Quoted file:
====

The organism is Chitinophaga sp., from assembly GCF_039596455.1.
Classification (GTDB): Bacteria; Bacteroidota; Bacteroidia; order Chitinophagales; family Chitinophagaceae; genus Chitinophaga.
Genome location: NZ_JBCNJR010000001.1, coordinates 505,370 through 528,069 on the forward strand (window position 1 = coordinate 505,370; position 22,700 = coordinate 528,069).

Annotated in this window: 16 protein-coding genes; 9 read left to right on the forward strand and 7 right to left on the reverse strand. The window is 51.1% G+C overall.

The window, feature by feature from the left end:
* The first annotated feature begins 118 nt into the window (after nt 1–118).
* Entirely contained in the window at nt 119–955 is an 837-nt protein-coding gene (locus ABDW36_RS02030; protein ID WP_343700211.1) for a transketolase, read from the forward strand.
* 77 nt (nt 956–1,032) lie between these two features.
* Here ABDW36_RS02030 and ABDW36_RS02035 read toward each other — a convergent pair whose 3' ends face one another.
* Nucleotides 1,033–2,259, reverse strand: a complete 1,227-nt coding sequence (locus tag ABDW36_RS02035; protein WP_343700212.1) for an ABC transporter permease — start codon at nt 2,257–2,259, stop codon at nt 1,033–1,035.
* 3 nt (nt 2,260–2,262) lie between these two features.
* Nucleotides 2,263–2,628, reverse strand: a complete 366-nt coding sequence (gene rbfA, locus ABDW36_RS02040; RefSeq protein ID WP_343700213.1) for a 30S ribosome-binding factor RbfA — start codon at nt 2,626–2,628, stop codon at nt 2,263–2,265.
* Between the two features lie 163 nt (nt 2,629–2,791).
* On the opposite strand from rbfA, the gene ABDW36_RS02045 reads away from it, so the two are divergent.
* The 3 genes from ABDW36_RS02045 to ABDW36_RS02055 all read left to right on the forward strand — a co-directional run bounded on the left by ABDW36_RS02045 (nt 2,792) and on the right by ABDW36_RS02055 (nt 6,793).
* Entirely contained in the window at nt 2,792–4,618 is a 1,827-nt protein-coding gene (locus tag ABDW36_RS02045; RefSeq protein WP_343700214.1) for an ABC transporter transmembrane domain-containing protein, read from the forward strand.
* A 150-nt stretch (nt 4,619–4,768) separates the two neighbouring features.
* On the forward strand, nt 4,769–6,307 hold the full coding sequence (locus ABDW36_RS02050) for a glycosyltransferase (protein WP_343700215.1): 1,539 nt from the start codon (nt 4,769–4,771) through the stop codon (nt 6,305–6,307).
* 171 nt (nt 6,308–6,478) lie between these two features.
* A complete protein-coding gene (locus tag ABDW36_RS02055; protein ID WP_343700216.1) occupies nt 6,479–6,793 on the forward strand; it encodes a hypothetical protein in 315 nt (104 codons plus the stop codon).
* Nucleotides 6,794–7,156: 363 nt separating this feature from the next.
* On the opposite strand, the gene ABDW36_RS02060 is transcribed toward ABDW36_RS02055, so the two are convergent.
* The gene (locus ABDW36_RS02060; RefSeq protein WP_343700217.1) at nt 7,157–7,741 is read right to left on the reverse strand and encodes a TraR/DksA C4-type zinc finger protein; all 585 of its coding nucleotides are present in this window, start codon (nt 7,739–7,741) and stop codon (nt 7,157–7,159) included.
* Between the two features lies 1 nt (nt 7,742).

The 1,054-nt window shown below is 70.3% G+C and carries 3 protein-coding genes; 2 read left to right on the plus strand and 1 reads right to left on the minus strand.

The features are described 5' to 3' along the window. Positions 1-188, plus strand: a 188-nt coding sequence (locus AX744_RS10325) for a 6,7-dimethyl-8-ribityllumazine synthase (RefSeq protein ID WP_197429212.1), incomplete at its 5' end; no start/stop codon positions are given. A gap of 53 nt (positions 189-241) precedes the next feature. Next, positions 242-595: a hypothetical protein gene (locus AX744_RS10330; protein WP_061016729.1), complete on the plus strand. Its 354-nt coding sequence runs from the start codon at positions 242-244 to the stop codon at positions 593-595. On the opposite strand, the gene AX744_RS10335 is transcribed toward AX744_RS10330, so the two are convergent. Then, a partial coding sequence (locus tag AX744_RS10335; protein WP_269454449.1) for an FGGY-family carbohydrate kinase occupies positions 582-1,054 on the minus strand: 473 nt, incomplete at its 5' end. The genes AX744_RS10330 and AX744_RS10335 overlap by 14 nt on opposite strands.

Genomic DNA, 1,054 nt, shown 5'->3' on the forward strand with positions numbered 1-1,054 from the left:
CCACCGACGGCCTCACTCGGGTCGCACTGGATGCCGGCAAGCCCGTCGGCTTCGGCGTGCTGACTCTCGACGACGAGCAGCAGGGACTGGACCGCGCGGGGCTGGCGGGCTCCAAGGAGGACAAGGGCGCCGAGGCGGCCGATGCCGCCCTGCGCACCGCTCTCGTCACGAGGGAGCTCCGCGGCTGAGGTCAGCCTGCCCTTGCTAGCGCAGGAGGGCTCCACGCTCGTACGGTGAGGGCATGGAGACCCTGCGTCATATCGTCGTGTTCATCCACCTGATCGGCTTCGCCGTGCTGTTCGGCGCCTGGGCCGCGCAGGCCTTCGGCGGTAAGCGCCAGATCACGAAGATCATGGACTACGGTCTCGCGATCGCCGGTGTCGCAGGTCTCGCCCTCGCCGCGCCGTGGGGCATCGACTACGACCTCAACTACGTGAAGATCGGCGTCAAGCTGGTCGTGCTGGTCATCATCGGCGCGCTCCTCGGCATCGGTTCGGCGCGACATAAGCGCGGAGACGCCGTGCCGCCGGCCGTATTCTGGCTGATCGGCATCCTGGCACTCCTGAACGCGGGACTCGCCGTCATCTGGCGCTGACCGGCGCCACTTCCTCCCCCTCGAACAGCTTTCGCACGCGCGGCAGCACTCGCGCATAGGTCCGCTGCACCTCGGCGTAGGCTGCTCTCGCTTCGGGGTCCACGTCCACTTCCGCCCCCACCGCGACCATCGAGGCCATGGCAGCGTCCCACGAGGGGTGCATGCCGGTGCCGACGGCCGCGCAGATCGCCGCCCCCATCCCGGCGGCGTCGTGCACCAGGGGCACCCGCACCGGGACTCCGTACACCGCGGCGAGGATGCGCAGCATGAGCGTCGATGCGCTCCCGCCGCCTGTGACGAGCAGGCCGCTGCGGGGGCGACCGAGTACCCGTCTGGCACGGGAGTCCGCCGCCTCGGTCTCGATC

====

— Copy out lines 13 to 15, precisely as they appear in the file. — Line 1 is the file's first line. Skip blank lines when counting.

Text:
* Between the two features lie 163 nt (nt 2,629–2,791).
* On the opposite strand from rbfA, the gene ABDW36_RS02045 reads away from it, so the two are divergent.
* The 3 genes from ABDW36_RS02045 to ABDW36_RS02055 all read left to right on the forward strand — a co-directional run bounded on the left by ABDW36_RS02045 (nt 2,792) and on the right by ABDW36_RS02055 (nt 6,793).